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Enel sets up energy innovation hub in the Silicon Valley

by Laura Serafini

Italian utility Enel has set up an “innovation hub” at the University of California in Berkeley, aiming to support start-ups in the electric mobility, energy efficiency and digital technology sectors.

About 15 start-ups have already been selected to take part in the program, which the Italian company and the US university have been working on since 2014.

“Our objective is to support start-ups in the development of projects, but also to bring together people who create and innovate in the various parts of the world in which we are present,” said Ernesto Ciorra, head of innovation and sustainability at Enel.

“We do not finance or acquire these companies, except in a few cases. We help them instead to develop the technology that can interest our group, to access the market and to share their innovation with other companies.”

The new hub was inaugurated yesterday in partnership with the University of California Center for Information and Technology Research in the Interest of Society (Citris) and with the Banatao Institute. The center is based at the Citris Foundry Accelerator in the University of California, Berkeley.

Enel has previously also launched innovation hubs in South America (Brazil and Chile) and in Israel, while an agreement for startups has been signed in recent days by Enel Green Power in Hawaii. The next initiatives are set to be launched in Singapore and Australia, where Enel is looking into the possibilities for development in the wind energy sector.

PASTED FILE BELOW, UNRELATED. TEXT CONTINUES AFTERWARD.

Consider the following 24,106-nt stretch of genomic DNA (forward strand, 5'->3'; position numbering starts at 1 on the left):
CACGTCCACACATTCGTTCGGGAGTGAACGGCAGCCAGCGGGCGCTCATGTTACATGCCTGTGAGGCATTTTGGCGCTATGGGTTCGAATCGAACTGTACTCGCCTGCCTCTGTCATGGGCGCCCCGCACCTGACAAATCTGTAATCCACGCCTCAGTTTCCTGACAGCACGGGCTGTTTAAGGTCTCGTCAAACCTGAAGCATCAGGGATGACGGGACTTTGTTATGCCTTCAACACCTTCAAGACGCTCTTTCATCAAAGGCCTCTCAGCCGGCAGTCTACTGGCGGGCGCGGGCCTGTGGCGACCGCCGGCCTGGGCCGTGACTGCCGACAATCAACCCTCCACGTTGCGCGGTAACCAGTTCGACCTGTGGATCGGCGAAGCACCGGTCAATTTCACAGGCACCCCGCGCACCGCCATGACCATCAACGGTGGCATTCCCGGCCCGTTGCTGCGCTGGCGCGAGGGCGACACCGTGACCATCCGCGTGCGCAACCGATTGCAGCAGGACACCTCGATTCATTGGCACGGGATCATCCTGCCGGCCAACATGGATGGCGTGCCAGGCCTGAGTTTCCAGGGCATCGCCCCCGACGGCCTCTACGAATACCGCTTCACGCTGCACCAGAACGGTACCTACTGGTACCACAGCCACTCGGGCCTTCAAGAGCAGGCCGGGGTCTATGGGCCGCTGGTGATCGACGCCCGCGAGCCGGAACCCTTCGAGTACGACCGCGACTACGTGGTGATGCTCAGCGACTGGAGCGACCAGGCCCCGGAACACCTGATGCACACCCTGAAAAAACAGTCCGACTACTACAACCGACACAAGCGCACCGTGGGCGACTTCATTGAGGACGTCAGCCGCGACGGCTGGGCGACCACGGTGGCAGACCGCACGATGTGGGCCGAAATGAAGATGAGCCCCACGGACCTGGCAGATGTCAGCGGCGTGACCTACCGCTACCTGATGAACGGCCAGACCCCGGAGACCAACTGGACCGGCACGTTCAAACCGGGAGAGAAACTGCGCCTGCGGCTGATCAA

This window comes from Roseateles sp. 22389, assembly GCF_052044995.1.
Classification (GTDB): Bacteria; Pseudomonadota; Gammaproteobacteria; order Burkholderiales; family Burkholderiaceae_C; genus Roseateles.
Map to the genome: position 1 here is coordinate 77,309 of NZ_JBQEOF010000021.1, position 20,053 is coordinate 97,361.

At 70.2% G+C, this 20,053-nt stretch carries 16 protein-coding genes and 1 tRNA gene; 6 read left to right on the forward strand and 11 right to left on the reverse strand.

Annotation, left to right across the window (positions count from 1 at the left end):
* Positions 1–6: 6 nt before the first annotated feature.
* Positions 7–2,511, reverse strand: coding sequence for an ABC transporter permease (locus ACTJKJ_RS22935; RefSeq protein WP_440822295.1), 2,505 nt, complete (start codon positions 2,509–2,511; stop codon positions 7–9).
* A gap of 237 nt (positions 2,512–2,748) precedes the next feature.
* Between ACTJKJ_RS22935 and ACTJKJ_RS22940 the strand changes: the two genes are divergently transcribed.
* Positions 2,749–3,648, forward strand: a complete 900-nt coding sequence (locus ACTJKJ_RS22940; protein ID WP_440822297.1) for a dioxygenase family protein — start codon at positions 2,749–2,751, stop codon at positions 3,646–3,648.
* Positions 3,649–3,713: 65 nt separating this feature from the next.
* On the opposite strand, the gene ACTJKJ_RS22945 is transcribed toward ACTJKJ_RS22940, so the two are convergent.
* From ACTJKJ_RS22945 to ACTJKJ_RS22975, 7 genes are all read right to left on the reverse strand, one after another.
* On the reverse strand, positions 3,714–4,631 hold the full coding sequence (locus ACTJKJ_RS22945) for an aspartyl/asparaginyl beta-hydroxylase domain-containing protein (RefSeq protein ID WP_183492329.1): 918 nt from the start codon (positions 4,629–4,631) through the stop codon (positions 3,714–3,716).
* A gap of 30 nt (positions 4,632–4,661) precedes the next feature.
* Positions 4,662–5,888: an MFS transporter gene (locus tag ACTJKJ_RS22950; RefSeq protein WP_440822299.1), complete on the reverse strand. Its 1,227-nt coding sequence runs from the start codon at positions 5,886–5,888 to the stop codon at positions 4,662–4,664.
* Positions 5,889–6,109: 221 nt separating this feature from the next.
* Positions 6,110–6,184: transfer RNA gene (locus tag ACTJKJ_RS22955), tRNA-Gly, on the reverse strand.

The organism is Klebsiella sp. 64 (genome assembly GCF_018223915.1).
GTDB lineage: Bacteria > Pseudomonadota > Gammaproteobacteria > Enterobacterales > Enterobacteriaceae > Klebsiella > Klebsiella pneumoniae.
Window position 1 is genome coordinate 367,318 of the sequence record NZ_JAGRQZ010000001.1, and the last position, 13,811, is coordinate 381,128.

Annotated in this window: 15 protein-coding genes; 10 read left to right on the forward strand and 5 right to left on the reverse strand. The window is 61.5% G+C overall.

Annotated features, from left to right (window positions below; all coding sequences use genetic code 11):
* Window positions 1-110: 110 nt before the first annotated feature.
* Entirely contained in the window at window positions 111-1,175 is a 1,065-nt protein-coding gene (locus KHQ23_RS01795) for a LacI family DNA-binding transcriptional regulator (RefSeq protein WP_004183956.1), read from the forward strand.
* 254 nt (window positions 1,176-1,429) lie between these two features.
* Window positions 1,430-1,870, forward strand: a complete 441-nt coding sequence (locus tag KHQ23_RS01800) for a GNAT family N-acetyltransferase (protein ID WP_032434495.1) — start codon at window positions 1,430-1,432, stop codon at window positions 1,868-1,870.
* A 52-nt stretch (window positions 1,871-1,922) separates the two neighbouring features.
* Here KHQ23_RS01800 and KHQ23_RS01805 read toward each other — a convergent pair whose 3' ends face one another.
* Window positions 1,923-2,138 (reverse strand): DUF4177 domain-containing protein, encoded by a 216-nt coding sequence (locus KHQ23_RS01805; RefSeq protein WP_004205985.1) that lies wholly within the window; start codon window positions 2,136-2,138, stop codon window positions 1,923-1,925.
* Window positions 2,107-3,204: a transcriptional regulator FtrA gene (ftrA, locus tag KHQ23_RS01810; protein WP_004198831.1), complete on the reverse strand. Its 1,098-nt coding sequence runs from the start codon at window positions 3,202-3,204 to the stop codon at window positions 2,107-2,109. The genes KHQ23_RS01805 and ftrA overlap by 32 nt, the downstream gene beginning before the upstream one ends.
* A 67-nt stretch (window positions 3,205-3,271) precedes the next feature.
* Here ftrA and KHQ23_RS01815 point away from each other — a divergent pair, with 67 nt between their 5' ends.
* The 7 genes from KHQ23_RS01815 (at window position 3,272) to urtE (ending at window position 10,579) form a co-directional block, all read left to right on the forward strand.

The firm is aiming to involve other big Italian companies in the projects it has launched in Tel Aviv and San Francisco, such as Poste Italiane, Fiat, Trenitalia, and A2A, with which it is signing ad hoc agreements. “With A2A we have already organized an initiative in Tel Aviv on cyber security,” said Ciorra.

The presentation of the initiative in California was also a chance to widen and strengthen partnerships that the group has launched with venture capital funds, which represent an important pillar of Enel's innovation strategy. The new funds involved in this phase include True North, Red Point and Andreessen Horowitzkk, all with headquarters in Silicon Valley, and Next World Capital from San Francisco.

The US initiative will cost Enel $200,000-300,000 per year. Enel’s hub will identify the start-ups which will collaborate with the group for the development of commercial projects in the US and at the international level. This is an area in which Enel Green Power is particularly active, and has taken control of the startup Demand Energy, which has developed sophisticated software for the management of the interaction between networks, storage systems and end clients.